Geta - One of a number of barbaric ethnics (this one from the province of Getae/Dacia) that began to appear as the cognomina of the Roman nobility as various peoples came under Roman control and influence. In addition to this surname having been borne by C. Licinius Get(h)a (consul of 116 BCE), this surname was also found in other gentes, with its greatest frequency among soldiers.
Getha - Alternate spelling of Geta. See above.
Imbrex - Meaning "a pipe-like roofing tile." This was not the name of any magistrate, but Licinius Imbrex receives a mention here for having lived during the time of the Republic. He was a comic poet and a contemporary of Plautus.
Iunianus - See Junianus.
Junianus - An adoptive surname of P. Licinius Crassus Dives Junianus (Tribune of the Plebs in 53 BCE), who was originally of the Junia gens.
Lucullus - A diminutive most likely derived from the praenomen "Lucius," meaning "little Lucius."
Macer - Meaning "thin."
Mucianus - An adoptive surname of P. Licinius Crassus Dives Mucianus (consul in 131 BCE). He had been born the son of plebeian P. Mucius Scaevola, who was consul in 175 BCE.
Murena - Meaning "lamprey" -- a type of eel-like fish that was a favorite Roman dish. The branch of the Licinii bearing this surname did not receive the name due to any resemblance to a lamprey, but instead because they were known (as recorded by Macrobius in his Saturnalia, 15.1-2) for their inordinate love of lampreys. Pliny, in his Naturalis Historia (9.80) mentioned how Licinius Murena was the first to build holding pools for the convenient keeping of live lampreys and how other nobles followed his example in building their own vivaria at enormous expense for the benefit of their palate.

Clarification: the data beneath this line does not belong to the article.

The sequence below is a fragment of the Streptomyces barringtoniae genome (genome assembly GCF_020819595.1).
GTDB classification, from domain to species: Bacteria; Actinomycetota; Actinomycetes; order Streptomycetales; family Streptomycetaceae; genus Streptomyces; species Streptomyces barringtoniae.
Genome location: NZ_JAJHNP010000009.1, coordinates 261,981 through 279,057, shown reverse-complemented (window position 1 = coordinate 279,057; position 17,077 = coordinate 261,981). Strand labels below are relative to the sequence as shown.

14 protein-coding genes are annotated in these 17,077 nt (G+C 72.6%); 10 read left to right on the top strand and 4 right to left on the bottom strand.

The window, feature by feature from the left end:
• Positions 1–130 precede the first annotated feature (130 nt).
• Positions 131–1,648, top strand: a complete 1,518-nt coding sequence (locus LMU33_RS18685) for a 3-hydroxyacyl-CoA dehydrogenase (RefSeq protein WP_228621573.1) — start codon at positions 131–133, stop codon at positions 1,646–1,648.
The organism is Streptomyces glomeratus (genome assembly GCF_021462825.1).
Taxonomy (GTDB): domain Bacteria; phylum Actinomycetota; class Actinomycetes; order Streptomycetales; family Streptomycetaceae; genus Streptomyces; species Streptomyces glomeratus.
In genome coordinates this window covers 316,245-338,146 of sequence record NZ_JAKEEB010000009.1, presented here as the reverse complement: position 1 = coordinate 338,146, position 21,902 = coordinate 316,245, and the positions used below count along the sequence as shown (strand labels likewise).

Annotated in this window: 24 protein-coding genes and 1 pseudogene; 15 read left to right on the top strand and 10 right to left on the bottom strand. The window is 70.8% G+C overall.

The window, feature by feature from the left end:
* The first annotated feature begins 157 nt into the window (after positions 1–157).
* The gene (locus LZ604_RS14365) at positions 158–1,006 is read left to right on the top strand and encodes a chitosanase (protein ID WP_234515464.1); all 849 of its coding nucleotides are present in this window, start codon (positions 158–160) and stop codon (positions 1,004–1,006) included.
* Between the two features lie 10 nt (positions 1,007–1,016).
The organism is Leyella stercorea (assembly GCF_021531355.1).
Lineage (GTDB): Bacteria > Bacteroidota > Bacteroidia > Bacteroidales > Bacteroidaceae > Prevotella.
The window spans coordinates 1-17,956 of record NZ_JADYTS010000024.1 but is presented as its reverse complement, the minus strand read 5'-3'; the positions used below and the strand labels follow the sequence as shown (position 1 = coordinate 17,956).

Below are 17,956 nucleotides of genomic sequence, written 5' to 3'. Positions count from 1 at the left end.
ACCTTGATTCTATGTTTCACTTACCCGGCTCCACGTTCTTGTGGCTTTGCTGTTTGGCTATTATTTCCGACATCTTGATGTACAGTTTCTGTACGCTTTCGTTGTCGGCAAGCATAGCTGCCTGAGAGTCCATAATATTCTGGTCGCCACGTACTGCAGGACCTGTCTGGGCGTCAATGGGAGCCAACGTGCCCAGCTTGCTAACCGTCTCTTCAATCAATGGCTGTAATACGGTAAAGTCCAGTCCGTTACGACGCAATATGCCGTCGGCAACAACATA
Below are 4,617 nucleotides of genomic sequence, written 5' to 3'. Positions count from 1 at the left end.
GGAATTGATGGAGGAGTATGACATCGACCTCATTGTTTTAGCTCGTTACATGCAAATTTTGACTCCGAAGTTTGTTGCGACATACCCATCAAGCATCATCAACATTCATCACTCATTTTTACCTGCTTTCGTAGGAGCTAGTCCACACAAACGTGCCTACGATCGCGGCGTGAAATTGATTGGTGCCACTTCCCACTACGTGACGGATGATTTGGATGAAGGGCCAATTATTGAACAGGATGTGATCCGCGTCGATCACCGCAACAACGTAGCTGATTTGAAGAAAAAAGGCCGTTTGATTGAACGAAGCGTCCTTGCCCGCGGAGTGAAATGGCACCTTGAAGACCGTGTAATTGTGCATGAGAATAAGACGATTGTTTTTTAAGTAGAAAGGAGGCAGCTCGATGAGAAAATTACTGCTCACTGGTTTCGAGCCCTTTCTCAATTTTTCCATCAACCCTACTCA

Nerva - Meaning "strong; powerful." This surname was also borne by the Cocceii.
Pollio - Possibly a somewhat pejorative diminutive of the cognomen "Paullus" (meaning "little; small in stature").
Ponticus - Meaning "associated with Pontus," the region along the southern coast of the Black Sea in Asia Minor. This was a victory surname conferred upon L. Licinius Lucullus Ponticus (consul of 74 BCE) in recognition of his invasion of Pontus and subsequent military victories in the Mithridatic war.